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Dan Nielsen 4/2019
If you've long wanted a computer font for your constructed script but never wanted to deal with the painstaking process of creating one, or if your script needed more flexibility than you could manage with font tools, then this web app might make things much easier for you...
It's very much a work in progress, created for free, and there's no support or guarantee of it working for you, but this document will give a quick run-down of the process.
Basically the idea is that you make your font using a code (which is mostly based on Gary Shannon's old Glyphmaker format, with tweaks).
Each line in the text area represents the code for a different character. The character you are currently defining appears in the lower right-hand area.
The code a2k would draw a curve of type 2 from point a to point k.
The code a2k7w would draw the same curve, but then connect it to point w with a curve of type 7.
The code a2kd7w would draw two curves: a2k and d7w.
The slash / represents a straight line, so a/k is a line from a to k.
There are ten curves from 0 to 9.
To reach spaces in between the main grid points, use - (half-step right), | (half-step down), and + (half-step right and down).
Prefixing the line with the spacing characters, will set the advance distance (how much space is advanced when that character is typed).
Other prefix characters are @ and * - these can be used to correct tracing defects caused, for example, by added holes or separated glyphs.
Also, ^ can be used to nudge a glyph upward, and > can nudge it to the right.
When you have completed making your font code, click the download svg icon at the top of the screen.
Actually, your work will be lost if you refresh or close your browser, therefore it's a good idea to make backups by clicking that download button as often as you like.
You'll receive an SVG file. This file will contain a font traced from the font code you defined.
Inside the comment elements of the file, the rest of your Continua data is also stored. Therefore this file contains everything you need to restore your Continua session.
To open such SVG data files in Continua, use the upload continua svg icon at the top of the screen.
Once you've uploaded the SVG, the download otf icon should appear after some seconds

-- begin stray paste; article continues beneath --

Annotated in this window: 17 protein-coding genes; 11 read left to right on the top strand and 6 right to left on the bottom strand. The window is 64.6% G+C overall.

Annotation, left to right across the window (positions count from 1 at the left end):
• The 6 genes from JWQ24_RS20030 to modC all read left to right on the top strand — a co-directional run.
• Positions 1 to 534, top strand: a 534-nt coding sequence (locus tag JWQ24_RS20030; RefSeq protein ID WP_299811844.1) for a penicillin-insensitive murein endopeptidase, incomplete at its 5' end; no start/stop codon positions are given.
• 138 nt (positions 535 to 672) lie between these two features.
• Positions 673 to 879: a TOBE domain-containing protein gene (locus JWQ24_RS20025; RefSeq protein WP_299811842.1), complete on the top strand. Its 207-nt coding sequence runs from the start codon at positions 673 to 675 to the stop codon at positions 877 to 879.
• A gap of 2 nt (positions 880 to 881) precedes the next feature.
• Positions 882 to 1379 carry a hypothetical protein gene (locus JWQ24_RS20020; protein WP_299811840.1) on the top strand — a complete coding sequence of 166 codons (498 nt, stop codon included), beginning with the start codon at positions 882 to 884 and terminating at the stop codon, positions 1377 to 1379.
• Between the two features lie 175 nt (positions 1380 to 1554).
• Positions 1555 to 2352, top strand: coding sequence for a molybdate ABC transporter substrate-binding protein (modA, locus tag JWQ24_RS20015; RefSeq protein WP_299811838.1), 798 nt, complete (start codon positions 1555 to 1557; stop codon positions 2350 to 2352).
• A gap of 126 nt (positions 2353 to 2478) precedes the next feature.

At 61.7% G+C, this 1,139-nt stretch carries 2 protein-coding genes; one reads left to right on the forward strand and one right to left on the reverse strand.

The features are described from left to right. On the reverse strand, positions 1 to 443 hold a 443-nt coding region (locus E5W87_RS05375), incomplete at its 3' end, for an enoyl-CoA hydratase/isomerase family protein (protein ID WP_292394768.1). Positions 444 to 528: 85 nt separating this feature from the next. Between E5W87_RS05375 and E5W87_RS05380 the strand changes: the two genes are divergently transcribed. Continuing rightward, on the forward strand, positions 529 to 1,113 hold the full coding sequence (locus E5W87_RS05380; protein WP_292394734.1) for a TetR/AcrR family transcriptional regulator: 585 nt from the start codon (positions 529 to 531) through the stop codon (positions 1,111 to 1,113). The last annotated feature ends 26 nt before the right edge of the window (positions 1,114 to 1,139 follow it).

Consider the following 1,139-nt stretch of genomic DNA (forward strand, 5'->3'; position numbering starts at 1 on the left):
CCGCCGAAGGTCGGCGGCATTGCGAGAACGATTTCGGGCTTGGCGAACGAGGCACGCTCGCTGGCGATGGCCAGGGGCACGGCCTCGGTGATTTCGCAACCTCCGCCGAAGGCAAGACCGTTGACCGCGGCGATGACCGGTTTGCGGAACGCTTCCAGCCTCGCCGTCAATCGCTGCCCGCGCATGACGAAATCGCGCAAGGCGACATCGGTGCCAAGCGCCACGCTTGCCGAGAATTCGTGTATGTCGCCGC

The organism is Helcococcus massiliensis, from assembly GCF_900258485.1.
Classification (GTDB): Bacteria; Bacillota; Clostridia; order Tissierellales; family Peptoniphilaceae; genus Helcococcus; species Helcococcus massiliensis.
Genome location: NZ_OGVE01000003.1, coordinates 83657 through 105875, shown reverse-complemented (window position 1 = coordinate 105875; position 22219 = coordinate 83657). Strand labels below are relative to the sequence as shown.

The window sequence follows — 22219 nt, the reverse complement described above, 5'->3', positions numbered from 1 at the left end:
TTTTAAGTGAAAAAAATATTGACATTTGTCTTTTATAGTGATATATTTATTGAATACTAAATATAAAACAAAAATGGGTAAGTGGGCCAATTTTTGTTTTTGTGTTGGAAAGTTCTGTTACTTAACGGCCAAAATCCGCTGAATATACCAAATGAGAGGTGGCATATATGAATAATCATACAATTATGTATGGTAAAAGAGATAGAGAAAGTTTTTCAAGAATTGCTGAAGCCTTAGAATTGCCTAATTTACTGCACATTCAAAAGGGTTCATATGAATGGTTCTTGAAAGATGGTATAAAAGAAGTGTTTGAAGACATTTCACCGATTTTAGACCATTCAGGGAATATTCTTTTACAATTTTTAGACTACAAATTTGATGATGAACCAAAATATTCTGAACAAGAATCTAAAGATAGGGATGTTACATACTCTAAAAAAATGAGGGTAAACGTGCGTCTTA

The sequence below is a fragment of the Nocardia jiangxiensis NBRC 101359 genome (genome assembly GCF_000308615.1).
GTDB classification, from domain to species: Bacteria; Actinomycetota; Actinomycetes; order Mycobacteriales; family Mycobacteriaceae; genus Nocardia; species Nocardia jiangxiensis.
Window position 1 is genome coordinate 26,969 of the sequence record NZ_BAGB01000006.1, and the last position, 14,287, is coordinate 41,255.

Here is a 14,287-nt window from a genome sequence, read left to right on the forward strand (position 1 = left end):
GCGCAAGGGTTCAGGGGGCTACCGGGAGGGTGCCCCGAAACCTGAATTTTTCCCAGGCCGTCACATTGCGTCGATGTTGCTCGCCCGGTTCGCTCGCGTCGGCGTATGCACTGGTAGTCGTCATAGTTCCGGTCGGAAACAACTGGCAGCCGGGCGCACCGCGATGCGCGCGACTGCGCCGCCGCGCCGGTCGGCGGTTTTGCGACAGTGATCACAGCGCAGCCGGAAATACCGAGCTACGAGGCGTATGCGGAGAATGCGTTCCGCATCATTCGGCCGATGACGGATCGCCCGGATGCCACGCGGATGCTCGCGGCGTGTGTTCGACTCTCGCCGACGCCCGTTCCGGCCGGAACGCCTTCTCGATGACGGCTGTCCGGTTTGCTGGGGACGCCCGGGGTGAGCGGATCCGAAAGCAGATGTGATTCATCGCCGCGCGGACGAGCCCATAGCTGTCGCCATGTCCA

Now your font should be loaded.
In the Script screen, type inside the bottom-right text area, and it will be displayed in the bottom-left area.
However, you will immediately notice that the characters begin appearing right on top of each other. That's because we've ignored kerning when creating the font, so we type the spacing ourself.
There are three special characters for spacing. They are - (mini-space), | (half-space), and + (full space).
Continua will perform replacements on the entered text.
Replacements take the form of <first string>,<second string>. The second string can be empty, meaning the text will be removed. Notice also there is no space after the comma.
Phonemic replacement affects how the words are spoken by the speech synthesizer. For example, the replacement th,T i,I means that the word this would be pronounced as in English. Without replacement, it would be pronounced like t-hees.
Graphemic replacement can be used in two primary ways. Let's say you have a combination of characters that is typically represented by a single character, for instance, ks,x.
Also, you might have a single character that is made up of multiple glyphs. For example, I,<o> would replace the letter I with a little hieroglyphic eye composed of multiple characters in Latin font.
None of your work is saved on the web app. Make sure that you keep your SVG and TTF files safe on your own computer. If you finish your font, mappings, and example text, then send me the SVG and TTF files, and I'll likely add it to the list of scripts on the web app.